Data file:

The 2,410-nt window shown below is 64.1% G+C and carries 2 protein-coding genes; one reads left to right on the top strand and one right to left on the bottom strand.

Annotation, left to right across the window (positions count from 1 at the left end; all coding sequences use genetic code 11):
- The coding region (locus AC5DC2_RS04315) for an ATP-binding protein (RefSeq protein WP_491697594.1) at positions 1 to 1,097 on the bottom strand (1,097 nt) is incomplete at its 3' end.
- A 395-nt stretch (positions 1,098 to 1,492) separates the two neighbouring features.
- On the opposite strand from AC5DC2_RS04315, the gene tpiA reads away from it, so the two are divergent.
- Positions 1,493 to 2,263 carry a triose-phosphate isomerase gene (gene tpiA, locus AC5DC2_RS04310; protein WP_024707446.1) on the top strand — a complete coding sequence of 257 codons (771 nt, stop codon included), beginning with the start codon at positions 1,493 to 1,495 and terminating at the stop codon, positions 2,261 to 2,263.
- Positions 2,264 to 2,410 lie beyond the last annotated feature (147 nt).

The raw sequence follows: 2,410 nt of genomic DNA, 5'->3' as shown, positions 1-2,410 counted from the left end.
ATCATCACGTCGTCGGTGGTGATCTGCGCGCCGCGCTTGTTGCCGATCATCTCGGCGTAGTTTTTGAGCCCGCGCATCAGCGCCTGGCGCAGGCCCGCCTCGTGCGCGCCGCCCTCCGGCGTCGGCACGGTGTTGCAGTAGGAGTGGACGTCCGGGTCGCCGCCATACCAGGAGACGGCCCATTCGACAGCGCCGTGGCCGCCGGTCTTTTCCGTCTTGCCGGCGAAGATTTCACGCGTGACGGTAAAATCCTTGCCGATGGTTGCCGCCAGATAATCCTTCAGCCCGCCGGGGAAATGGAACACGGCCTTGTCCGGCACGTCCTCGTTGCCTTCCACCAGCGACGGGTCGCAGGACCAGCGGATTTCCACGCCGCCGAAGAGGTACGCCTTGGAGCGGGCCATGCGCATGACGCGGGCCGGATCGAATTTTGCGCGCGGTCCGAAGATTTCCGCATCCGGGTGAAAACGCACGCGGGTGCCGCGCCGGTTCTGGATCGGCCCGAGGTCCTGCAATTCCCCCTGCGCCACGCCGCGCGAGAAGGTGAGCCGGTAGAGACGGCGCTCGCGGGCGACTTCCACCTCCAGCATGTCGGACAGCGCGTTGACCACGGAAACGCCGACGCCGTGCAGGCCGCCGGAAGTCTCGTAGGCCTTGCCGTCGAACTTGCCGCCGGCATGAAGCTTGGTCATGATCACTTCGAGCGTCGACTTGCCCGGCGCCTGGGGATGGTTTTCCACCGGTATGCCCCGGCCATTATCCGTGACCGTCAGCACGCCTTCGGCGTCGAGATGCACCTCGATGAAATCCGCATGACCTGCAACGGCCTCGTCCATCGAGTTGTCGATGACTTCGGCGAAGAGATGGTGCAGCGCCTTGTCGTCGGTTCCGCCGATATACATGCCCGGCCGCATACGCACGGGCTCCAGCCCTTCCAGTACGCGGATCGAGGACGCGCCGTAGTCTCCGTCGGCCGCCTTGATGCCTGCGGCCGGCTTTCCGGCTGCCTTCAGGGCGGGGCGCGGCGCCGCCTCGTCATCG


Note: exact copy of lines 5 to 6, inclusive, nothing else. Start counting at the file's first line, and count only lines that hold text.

- On the opposite strand from AC5DC2_RS04315, the gene tpiA reads away from it, so the two are divergent.
- Positions 1,493 to 2,263 carry a triose-phosphate isomerase gene (gene tpiA, locus AC5DC2_RS04310; protein WP_024707446.1) on the top strand — a complete coding sequence of 257 codons (771 nt, stop codon included), beginning with the start codon at positions 1,493 to 1,495 and terminating at the stop codon, positions 2,261 to 2,263.